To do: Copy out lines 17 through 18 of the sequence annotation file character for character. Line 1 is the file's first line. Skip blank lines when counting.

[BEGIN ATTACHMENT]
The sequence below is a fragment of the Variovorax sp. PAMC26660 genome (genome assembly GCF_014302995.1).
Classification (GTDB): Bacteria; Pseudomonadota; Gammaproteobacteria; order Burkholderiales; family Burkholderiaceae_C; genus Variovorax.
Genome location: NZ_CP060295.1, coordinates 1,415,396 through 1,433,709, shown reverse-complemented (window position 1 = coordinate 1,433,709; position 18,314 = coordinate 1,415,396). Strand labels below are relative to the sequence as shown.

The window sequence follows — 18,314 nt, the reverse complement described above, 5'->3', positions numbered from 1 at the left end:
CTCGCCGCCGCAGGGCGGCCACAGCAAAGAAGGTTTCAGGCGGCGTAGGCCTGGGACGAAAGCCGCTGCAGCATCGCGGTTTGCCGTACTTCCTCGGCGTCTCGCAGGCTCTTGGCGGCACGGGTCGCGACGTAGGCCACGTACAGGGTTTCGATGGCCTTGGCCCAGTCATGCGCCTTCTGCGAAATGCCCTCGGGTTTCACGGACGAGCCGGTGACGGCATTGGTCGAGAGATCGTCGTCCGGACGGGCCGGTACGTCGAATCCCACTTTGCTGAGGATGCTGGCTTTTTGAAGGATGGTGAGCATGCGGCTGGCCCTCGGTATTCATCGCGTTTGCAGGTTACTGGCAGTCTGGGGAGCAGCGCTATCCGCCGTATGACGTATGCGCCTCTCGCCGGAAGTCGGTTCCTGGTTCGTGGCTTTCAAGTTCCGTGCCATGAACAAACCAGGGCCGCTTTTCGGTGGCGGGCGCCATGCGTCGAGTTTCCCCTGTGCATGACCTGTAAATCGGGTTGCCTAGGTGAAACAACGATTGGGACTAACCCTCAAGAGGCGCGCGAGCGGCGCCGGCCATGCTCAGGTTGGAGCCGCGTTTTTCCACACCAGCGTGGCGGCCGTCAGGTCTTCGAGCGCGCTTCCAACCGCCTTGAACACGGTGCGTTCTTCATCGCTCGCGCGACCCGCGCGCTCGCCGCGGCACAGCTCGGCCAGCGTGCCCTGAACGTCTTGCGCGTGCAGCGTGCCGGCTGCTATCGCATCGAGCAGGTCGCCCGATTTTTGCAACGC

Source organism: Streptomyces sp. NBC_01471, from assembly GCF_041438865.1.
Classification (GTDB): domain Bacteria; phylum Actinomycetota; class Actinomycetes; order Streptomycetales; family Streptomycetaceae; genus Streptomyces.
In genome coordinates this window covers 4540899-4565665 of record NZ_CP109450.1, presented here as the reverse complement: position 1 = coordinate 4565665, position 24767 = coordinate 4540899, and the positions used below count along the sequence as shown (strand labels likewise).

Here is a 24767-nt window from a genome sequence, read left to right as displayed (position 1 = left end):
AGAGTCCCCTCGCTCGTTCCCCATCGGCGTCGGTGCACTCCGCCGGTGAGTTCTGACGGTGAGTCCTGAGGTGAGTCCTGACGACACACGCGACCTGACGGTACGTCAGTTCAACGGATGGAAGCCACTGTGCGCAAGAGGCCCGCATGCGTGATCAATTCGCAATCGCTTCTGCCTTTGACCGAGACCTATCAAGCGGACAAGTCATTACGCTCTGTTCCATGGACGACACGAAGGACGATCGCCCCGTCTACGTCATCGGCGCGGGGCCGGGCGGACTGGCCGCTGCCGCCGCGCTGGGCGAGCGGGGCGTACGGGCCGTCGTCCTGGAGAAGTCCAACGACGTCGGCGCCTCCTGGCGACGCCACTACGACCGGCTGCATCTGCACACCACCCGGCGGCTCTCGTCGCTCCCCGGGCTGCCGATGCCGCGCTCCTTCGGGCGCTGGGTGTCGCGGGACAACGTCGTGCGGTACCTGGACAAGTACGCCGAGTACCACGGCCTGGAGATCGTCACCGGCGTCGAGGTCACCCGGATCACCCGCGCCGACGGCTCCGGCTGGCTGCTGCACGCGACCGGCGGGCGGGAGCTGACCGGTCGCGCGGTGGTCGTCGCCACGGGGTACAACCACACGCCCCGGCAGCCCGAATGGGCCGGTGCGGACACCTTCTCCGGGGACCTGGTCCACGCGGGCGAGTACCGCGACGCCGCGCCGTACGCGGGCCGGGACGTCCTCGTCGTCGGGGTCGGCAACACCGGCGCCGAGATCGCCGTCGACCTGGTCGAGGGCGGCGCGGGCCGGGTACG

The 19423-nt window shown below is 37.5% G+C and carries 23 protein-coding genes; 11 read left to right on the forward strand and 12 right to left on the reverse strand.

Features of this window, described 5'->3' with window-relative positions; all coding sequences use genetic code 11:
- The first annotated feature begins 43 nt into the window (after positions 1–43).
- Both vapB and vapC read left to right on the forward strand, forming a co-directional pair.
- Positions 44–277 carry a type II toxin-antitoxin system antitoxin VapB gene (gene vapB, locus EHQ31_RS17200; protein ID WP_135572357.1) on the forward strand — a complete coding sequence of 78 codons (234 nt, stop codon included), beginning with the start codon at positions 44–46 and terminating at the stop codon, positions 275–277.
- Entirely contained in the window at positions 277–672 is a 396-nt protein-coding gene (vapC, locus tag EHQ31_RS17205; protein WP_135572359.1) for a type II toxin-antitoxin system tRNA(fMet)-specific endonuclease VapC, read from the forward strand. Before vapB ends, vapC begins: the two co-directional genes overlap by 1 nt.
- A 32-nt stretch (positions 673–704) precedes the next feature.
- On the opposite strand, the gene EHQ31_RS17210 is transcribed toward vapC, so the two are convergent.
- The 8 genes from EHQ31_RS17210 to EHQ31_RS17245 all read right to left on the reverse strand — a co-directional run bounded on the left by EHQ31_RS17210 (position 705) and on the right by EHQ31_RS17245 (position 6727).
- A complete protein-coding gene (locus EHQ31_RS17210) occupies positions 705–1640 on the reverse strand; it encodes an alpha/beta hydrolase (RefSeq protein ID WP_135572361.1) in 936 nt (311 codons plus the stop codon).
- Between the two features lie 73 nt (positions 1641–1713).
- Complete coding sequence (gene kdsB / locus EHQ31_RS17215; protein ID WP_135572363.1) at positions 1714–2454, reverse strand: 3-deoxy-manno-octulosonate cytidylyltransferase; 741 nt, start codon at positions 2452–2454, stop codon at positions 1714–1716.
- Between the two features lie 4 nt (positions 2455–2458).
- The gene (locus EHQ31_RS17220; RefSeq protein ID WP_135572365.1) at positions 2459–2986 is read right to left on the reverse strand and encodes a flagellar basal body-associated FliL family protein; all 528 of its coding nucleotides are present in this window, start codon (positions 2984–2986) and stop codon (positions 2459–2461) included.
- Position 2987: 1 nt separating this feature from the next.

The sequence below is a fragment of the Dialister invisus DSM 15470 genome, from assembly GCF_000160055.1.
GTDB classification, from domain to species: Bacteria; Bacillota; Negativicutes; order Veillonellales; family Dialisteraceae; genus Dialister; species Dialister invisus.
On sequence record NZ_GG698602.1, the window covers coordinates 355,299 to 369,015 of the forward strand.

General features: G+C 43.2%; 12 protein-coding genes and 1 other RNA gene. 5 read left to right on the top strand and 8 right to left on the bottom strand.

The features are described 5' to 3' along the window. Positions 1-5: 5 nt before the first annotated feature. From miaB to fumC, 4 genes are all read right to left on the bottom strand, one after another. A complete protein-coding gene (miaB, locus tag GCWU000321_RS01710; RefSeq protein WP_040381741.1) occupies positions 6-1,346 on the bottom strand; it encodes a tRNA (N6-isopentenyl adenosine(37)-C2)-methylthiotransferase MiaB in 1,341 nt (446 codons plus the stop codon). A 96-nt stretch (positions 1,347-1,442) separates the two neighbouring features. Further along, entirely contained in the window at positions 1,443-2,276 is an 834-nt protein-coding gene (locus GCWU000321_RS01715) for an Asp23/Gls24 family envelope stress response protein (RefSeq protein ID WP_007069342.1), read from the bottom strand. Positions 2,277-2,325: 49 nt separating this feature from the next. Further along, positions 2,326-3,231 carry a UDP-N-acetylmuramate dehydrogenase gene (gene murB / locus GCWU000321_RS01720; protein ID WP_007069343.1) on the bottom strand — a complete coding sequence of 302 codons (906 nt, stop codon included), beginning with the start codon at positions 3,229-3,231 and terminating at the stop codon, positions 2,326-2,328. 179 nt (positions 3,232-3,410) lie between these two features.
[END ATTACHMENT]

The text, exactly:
- A 32-nt stretch (positions 673–704) precedes the next feature.
- On the opposite strand, the gene EHQ31_RS17210 is transcribed toward vapC, so the two are convergent.